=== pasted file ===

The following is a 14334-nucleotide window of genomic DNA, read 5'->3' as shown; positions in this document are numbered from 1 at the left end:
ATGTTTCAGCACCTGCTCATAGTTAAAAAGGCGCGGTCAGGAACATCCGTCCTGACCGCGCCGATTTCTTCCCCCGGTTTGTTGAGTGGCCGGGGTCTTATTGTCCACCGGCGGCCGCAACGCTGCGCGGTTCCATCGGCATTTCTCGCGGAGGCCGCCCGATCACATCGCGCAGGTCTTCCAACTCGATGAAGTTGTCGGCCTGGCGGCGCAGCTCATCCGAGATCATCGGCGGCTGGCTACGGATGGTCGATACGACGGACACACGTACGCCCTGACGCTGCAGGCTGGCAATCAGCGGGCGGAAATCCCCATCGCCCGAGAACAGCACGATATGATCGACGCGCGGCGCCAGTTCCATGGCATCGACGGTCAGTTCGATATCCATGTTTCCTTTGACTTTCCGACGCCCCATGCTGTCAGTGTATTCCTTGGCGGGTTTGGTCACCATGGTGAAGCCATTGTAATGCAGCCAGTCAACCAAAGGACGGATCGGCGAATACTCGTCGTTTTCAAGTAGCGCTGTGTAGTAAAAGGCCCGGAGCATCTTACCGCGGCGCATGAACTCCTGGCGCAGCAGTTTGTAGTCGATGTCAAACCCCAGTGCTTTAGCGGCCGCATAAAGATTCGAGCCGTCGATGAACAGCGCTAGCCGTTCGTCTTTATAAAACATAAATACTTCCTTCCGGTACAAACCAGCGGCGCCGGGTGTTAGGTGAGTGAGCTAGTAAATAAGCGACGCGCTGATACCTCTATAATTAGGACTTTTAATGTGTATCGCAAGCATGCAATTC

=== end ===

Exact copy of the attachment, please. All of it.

The following is a 14334-nucleotide window of genomic DNA, read 5'->3' as shown; positions in this document are numbered from 1 at the left end:
ATGTTTCAGCACCTGCTCATAGTTAAAAAGGCGCGGTCAGGAACATCCGTCCTGACCGCGCCGATTTCTTCCCCCGGTTTGTTGAGTGGCCGGGGTCTTATTGTCCACCGGCGGCCGCAACGCTGCGCGGTTCCATCGGCATTTCTCGCGGAGGCCGCCCGATCACATCGCGCAGGTCTTCCAACTCGATGAAGTTGTCGGCCTGGCGGCGCAGCTCATCCGAGATCATCGGCGGCTGGCTACGGATGGTCGATACGACGGACACACGTACGCCCTGACGCTGCAGGCTGGCAATCAGCGGGCGGAAATCCCCATCGCCCGAGAACAGCACGATATGATCGACGCGCGGCGCCAGTTCCATGGCATCGACGGTCAGTTCGATATCCATGTTTCCTTTGACTTTCCGACGCCCCATGCTGTCAGTGTATTCCTTGGCGGGTTTGGTCACCATGGTGAAGCCATTGTAATGCAGCCAGTCAACCAAAGGACGGATCGGCGAATACTCGTCGTTTTCAAGTAGCGCTGTGTAGTAAAAGGCCCGGAGCATCTTACCGCGGCGCATGAACTCCTGGCGCAGCAGTTTGTAGTCGATGTCAAACCCCAGTGCTTTAGCGGCCGCATAAAGATTCGAGCCGTCGATGAACAGCGCTAGCCGTTCGTCTTTATAAAACATAAATACTTCCTTCCGGTACAAACCAGCGGCGCCGGGTGTTAGGTGAGTGAGCTAGTAAATAAGCGACGCGCTGATACCTCTATAATTAGGACTTTTAATGTGTATCGCAAGCATGCAATTC